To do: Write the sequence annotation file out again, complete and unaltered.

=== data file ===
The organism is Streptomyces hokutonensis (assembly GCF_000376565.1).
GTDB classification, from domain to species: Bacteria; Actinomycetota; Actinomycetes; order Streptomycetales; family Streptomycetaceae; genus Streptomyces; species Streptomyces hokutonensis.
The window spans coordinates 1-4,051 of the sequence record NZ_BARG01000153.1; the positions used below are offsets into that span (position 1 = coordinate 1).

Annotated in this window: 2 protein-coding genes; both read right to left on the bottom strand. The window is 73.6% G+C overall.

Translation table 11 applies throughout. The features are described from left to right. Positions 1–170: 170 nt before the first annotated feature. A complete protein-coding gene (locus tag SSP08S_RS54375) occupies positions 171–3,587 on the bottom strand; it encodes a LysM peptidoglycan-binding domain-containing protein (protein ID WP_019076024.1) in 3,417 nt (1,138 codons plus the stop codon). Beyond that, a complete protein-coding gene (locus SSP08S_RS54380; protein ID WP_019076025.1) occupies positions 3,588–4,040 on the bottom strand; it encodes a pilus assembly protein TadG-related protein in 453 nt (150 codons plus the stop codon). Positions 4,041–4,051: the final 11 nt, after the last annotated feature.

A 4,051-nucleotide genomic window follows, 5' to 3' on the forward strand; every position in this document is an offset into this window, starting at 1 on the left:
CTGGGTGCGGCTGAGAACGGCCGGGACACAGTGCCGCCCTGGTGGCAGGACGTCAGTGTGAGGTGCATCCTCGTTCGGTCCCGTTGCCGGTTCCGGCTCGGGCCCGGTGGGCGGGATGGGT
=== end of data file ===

The organism is Streptomyces hokutonensis (assembly GCF_000376565.1).
GTDB classification, from domain to species: Bacteria; Actinomycetota; Actinomycetes; order Streptomycetales; family Streptomycetaceae; genus Streptomyces; species Streptomyces hokutonensis.
The window spans coordinates 1-4,051 of the sequence record NZ_BARG01000153.1; the positions used below are offsets into that span (position 1 = coordinate 1).

Annotated in this window: 2 protein-coding genes; both read right to left on the bottom strand. The window is 73.6% G+C overall.

Translation table 11 applies throughout. The features are described from left to right. Positions 1–170: 170 nt before the first annotated feature. A complete protein-coding gene (locus tag SSP08S_RS54375) occupies positions 171–3,587 on the bottom strand; it encodes a LysM peptidoglycan-binding domain-containing protein (protein ID WP_019076024.1) in 3,417 nt (1,138 codons plus the stop codon). Beyond that, a complete protein-coding gene (locus SSP08S_RS54380; protein ID WP_019076025.1) occupies positions 3,588–4,040 on the bottom strand; it encodes a pilus assembly protein TadG-related protein in 453 nt (150 codons plus the stop codon). Positions 4,041–4,051: the final 11 nt, after the last annotated feature.

A 4,051-nucleotide genomic window follows, 5' to 3' on the forward strand; every position in this document is an offset into this window, starting at 1 on the left:
CTGGGTGCGGCTGAGAACGGCCGGGACACAGTGCCGCCCTGGTGGCAGGACGTCAGTGTGAGGTGCATCCTCGTTCGGTCCCGTTGCCGGTTCCGGCTCGGGCCCGGTGGGCGGGATGGGT